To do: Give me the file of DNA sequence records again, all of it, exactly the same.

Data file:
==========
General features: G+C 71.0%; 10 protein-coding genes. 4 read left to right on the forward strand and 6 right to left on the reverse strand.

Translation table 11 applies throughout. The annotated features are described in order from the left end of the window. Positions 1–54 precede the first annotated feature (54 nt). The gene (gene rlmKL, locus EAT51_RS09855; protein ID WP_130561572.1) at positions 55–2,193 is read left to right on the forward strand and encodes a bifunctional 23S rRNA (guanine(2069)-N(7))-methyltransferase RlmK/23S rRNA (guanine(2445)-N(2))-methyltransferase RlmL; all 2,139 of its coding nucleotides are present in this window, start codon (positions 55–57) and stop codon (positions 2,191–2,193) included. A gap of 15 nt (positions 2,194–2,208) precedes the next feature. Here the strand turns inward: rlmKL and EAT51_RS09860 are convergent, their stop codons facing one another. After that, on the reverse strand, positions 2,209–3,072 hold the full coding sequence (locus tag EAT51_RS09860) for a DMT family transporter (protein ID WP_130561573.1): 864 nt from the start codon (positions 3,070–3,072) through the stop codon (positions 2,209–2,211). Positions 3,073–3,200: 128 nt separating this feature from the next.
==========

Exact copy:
General features: G+C 71.0%; 10 protein-coding genes. 4 read left to right on the forward strand and 6 right to left on the reverse strand.

Translation table 11 applies throughout. The annotated features are described in order from the left end of the window. Positions 1–54 precede the first annotated feature (54 nt). The gene (gene rlmKL, locus EAT51_RS09855; protein ID WP_130561572.1) at positions 55–2,193 is read left to right on the forward strand and encodes a bifunctional 23S rRNA (guanine(2069)-N(7))-methyltransferase RlmK/23S rRNA (guanine(2445)-N(2))-methyltransferase RlmL; all 2,139 of its coding nucleotides are present in this window, start codon (positions 55–57) and stop codon (positions 2,191–2,193) included. A gap of 15 nt (positions 2,194–2,208) precedes the next feature. Here the strand turns inward: rlmKL and EAT51_RS09860 are convergent, their stop codons facing one another. After that, on the reverse strand, positions 2,209–3,072 hold the full coding sequence (locus tag EAT51_RS09860) for a DMT family transporter (protein ID WP_130561573.1): 864 nt from the start codon (positions 3,070–3,072) through the stop codon (positions 2,209–2,211). Positions 3,073–3,200: 128 nt separating this feature from the next.